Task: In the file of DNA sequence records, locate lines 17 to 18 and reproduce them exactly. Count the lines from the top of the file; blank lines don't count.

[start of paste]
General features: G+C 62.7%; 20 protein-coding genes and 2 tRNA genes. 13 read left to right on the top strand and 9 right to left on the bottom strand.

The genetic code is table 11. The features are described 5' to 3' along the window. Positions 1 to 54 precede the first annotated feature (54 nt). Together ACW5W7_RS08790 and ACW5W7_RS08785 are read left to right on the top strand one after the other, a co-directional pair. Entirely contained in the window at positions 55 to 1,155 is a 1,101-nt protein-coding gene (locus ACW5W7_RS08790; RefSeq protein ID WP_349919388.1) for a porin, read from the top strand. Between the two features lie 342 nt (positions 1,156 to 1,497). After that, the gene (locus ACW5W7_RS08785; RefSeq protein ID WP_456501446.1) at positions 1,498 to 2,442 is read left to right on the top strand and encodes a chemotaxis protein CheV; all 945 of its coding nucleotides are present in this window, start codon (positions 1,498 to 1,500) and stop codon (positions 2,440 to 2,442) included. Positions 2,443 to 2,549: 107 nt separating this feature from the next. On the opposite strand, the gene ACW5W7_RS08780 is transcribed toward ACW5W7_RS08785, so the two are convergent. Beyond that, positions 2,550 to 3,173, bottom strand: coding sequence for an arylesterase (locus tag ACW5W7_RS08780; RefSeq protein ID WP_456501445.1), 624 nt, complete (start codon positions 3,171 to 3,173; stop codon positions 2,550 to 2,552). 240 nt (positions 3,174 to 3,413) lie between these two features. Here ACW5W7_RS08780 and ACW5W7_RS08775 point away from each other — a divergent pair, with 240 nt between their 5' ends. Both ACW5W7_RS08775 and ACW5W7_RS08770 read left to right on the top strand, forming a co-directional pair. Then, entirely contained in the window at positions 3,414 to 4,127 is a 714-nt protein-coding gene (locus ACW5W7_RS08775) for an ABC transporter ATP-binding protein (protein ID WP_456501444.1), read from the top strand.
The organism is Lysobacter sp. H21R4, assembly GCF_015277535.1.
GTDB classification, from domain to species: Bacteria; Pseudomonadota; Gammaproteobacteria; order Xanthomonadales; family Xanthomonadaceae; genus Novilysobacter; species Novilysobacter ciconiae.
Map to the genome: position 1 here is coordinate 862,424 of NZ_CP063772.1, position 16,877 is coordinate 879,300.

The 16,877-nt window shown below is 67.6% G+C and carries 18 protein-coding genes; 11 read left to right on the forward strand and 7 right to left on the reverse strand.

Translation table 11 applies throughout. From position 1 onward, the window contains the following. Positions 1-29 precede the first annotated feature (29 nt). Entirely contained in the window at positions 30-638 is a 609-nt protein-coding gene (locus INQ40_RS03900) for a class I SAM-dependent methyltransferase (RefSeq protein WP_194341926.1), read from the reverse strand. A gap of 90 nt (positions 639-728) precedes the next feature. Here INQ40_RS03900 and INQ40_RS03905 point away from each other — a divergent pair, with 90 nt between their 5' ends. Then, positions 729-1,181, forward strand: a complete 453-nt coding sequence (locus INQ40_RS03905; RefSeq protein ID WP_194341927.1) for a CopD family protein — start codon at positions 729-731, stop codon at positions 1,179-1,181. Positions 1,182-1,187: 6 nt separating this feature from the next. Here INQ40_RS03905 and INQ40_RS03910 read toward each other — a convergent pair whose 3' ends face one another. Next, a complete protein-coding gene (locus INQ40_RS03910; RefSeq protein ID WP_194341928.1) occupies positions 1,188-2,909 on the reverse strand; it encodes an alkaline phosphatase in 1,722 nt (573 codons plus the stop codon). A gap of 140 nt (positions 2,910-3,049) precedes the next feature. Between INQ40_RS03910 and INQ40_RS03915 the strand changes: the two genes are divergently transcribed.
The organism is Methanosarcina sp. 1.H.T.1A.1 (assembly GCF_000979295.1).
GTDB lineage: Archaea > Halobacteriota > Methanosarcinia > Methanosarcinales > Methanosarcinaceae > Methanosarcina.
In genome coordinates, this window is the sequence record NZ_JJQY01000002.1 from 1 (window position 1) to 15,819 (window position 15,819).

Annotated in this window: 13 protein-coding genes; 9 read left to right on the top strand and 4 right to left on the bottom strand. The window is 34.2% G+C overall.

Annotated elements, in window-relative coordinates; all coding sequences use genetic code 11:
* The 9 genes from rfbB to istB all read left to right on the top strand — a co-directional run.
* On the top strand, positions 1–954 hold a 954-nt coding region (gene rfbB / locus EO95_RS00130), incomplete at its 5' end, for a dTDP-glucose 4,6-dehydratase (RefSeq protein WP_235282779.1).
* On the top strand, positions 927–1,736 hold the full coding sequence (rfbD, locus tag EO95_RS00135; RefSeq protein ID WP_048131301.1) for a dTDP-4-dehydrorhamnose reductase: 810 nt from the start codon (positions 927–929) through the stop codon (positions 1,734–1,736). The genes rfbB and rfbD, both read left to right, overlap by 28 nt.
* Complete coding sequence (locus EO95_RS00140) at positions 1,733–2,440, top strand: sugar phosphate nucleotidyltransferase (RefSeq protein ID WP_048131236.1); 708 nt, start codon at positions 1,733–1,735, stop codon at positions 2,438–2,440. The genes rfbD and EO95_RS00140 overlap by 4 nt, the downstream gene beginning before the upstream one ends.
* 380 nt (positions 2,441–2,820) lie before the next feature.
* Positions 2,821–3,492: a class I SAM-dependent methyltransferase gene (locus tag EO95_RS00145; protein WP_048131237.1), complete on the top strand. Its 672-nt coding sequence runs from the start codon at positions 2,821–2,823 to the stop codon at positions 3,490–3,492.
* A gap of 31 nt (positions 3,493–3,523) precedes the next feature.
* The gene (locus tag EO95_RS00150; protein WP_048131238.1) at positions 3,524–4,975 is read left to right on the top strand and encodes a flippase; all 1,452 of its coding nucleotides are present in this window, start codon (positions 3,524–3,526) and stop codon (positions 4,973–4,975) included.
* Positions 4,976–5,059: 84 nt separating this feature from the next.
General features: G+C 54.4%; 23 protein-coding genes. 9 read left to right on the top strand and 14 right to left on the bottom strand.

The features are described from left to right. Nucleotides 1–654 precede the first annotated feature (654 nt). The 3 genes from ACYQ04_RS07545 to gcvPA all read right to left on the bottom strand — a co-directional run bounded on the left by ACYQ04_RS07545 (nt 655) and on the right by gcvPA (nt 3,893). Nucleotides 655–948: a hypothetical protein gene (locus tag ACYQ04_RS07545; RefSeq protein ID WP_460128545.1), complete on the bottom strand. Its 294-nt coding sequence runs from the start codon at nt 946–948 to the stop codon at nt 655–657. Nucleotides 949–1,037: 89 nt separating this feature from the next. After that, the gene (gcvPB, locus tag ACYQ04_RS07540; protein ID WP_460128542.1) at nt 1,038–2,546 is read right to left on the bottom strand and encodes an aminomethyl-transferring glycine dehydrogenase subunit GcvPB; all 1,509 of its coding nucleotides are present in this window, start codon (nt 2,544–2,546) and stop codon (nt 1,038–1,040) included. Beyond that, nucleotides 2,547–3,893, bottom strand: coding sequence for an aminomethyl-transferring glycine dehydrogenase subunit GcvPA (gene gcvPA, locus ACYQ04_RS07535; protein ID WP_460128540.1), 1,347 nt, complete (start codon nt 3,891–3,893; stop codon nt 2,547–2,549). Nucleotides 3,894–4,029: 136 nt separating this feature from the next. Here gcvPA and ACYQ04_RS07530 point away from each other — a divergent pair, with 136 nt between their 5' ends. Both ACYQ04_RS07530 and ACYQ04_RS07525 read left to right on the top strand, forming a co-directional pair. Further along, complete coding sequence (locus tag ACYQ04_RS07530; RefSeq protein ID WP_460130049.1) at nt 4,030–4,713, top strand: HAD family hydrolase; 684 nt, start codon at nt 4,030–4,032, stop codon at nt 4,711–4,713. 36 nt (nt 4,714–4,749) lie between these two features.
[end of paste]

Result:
* 380 nt (positions 2,441–2,820) lie before the next feature.
* Positions 2,821–3,492: a class I SAM-dependent methyltransferase gene (locus tag EO95_RS00145; protein WP_048131237.1), complete on the top strand. Its 672-nt coding sequence runs from the start codon at positions 2,821–2,823 to the stop codon at positions 3,490–3,492.